“For years he would say, ‘When I write my book …,'” said Steinberg. “There were friends of the commissioner who were skeptical that it would ever get done, but he’s got the last laugh. It’s done.”

Steinberg first crossed paths with Selig in 1985. At the time, Steinberg was working for his hometown Baltimore Orioles. A diamond vision video board was in the process of becoming part of the fan-viewing experience at the Orioles’ home ballpark at the time, Memorial Stadium. Steinberg was entrusted with the operation, thus beginning the process of taking trips to other ballparks to acquire a feel of what makes for a good video board.

One of Steinberg’s trips led him to Milwaukee. He met Selig, who at the time had an ownership stake in the Brewers, along with his daughter Wendy.

“We’ve been friends ever since,” noted Steinberg.

With each of the MLB ballclubs with which Steinberg has worked, he dealt with Selig in various ways. In San Diego, Steinberg recalled the commissioner playing a key role in getting Petco Park established. Selig was present at Fenway Park on July 22, 2002 when Steinberg organized the celebration of life for Ted Williams.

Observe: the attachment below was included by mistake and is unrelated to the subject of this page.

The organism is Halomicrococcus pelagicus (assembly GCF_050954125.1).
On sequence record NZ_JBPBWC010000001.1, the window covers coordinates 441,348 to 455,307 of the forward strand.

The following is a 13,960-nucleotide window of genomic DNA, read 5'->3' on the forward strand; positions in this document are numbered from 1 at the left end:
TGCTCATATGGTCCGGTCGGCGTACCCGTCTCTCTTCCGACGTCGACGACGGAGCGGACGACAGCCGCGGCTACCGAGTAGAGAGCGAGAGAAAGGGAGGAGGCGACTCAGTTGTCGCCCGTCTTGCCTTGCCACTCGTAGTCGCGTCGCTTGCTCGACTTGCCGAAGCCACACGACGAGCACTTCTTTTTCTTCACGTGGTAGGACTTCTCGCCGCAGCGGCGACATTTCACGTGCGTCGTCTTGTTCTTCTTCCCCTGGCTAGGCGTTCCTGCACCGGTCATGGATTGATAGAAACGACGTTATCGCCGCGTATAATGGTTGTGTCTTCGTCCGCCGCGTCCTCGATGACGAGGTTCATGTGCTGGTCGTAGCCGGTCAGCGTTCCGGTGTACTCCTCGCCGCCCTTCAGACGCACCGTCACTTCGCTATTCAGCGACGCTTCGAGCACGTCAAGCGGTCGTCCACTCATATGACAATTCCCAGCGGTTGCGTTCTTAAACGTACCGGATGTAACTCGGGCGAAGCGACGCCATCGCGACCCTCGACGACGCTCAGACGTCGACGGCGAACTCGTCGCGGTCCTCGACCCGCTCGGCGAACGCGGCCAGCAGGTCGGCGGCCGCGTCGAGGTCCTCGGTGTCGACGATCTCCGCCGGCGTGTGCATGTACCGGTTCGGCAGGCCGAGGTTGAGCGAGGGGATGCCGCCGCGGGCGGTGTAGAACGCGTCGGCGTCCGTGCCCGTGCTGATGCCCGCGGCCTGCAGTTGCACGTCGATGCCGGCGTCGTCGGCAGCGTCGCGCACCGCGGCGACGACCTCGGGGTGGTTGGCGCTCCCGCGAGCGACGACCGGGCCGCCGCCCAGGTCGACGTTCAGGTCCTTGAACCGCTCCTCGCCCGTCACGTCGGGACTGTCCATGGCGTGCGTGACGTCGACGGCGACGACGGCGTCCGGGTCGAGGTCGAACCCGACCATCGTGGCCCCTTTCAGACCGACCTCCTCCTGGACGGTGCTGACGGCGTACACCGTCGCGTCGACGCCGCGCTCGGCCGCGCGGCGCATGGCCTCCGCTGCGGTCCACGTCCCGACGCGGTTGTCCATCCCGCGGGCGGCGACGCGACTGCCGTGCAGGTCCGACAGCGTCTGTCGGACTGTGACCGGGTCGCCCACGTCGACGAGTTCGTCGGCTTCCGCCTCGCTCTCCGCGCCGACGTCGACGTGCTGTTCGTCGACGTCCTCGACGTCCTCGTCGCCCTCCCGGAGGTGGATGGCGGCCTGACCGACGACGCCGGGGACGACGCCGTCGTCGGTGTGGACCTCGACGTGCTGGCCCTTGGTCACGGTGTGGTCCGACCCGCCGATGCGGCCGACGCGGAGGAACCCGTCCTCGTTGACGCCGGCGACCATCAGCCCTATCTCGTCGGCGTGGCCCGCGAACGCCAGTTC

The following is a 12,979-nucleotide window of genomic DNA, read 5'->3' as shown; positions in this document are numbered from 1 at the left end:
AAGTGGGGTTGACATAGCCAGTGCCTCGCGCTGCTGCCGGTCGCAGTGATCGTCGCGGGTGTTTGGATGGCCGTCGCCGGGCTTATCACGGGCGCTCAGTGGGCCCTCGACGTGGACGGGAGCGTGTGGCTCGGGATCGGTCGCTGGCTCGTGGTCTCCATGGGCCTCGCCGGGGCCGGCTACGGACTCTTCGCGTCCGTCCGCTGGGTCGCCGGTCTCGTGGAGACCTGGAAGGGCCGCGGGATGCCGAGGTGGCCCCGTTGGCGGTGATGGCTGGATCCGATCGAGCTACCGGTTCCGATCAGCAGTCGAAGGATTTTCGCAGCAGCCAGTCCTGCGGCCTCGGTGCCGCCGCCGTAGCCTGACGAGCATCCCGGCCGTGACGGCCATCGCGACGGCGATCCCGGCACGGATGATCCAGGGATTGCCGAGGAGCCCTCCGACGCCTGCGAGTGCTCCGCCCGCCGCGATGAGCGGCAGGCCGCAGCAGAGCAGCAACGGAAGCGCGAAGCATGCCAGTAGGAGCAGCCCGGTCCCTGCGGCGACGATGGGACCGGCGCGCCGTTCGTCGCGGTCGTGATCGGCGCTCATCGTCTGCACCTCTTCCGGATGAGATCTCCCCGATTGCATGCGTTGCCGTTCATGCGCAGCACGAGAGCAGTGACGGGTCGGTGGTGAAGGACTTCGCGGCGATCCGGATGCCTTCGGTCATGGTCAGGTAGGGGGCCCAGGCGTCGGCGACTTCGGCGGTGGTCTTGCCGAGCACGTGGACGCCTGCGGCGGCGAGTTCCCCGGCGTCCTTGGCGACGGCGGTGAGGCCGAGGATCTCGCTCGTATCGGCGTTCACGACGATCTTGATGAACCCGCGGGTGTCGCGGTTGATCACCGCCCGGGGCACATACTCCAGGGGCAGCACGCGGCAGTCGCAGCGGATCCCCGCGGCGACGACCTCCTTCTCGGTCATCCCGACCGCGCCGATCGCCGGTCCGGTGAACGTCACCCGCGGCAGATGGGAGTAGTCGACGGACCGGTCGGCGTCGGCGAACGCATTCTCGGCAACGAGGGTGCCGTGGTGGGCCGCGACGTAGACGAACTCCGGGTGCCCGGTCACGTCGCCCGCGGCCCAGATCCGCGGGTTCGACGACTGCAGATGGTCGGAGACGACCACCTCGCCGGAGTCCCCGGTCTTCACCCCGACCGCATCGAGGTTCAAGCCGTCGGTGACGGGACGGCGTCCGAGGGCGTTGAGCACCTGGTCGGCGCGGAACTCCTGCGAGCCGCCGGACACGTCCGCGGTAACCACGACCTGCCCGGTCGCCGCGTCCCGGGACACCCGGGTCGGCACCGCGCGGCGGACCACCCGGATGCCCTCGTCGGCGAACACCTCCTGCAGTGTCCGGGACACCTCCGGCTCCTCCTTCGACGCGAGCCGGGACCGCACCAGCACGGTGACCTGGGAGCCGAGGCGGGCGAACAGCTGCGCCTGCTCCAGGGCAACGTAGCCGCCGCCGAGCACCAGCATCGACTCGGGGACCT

“There were many times when he came to Fenway and we would talk,” said Steinberg.

Photo Credit: Brendan McGair

When Steinberg left the Red Sox to go work for the Los Angeles Dodgers prior to the 2008 season, the dialogue with Commissioner Selig became more frequent – so much so that, in 2010, Selig invited Steinberg to work directly and personally for him out of his Milwaukee office. Officially, Steinberg held the title of Senior Advisor to the Commissioner of Baseball for Public Affairs.